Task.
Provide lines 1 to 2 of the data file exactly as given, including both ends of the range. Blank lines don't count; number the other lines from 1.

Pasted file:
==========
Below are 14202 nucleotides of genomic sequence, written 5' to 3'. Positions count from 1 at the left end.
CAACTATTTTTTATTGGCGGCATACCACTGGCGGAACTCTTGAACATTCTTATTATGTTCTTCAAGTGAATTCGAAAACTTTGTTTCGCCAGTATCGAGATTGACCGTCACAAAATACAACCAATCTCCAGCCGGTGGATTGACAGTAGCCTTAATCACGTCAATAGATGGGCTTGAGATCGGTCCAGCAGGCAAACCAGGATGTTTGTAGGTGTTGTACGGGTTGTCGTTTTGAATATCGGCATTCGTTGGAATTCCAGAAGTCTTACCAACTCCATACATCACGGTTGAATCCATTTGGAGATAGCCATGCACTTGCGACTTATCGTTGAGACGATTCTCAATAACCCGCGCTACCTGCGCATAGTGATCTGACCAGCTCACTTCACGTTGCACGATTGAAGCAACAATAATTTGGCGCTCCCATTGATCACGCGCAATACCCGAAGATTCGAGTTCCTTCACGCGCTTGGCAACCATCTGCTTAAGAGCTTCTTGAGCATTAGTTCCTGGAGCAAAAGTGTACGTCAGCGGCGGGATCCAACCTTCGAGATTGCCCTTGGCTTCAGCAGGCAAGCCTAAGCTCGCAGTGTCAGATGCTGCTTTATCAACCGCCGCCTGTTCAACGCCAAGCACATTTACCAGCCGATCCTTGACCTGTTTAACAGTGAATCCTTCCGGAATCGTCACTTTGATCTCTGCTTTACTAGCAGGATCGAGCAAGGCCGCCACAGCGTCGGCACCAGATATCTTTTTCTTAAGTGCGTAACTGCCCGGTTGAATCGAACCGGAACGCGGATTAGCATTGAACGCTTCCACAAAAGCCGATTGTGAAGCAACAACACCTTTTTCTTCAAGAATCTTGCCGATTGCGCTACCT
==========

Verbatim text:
Below are 14202 nucleotides of genomic sequence, written 5' to 3'. Positions count from 1 at the left end.
CAACTATTTTTTATTGGCGGCATACCACTGGCGGAACTCTTGAACATTCTTATTATGTTCTTCAAGTGAATTCGAAAACTTTGTTTCGCCAGTATCGAGATTGACCGTCACAAAATACAACCAATCTCCAGCCGGTGGATTGACAGTAGCCTTAATCACGTCAATAGATGGGCTTGAGATCGGTCCAGCAGGCAAACCAGGATGTTTGTAGGTGTTGTACGGGTTGTCGTTTTGAATATCGGCATTCGTTGGAATTCCAGAAGTCTTACCAACTCCATACATCACGGTTGAATCCATTTGGAGATAGCCATGCACTTGCGACTTATCGTTGAGACGATTCTCAATAACCCGCGCTACCTGCGCATAGTGATCTGACCAGCTCACTTCACGTTGCACGATTGAAGCAACAATAATTTGGCGCTCCCATTGATCACGCGCAATACCCGAAGATTCGAGTTCCTTCACGCGCTTGGCAACCATCTGCTTAAGAGCTTCTTGAGCATTAGTTCCTGGAGCAAAAGTGTACGTCAGCGGCGGGATCCAACCTTCGAGATTGCCCTTGGCTTCAGCAGGCAAGCCTAAGCTCGCAGTGTCAGATGCTGCTTTATCAACCGCCGCCTGTTCAACGCCAAGCACATTTACCAGCCGATCCTTGACCTGTTTAACAGTGAATCCTTCCGGAATCGTCACTTTGATCTCTGCTTTACTAGCAGGATCGAGCAAGGCCGCCACAGCGTCGGCACCAGATATCTTTTTCTTAAGTGCGTAACTGCCCGGTTGAATCGAACCGGAACGCGGATTAGCATTGAACGCTTCCACAAAAGCCGATTGTGAAGCAACAACACCTTTTTCTTCAAGAATCTTGCCGATTGCGCTACCT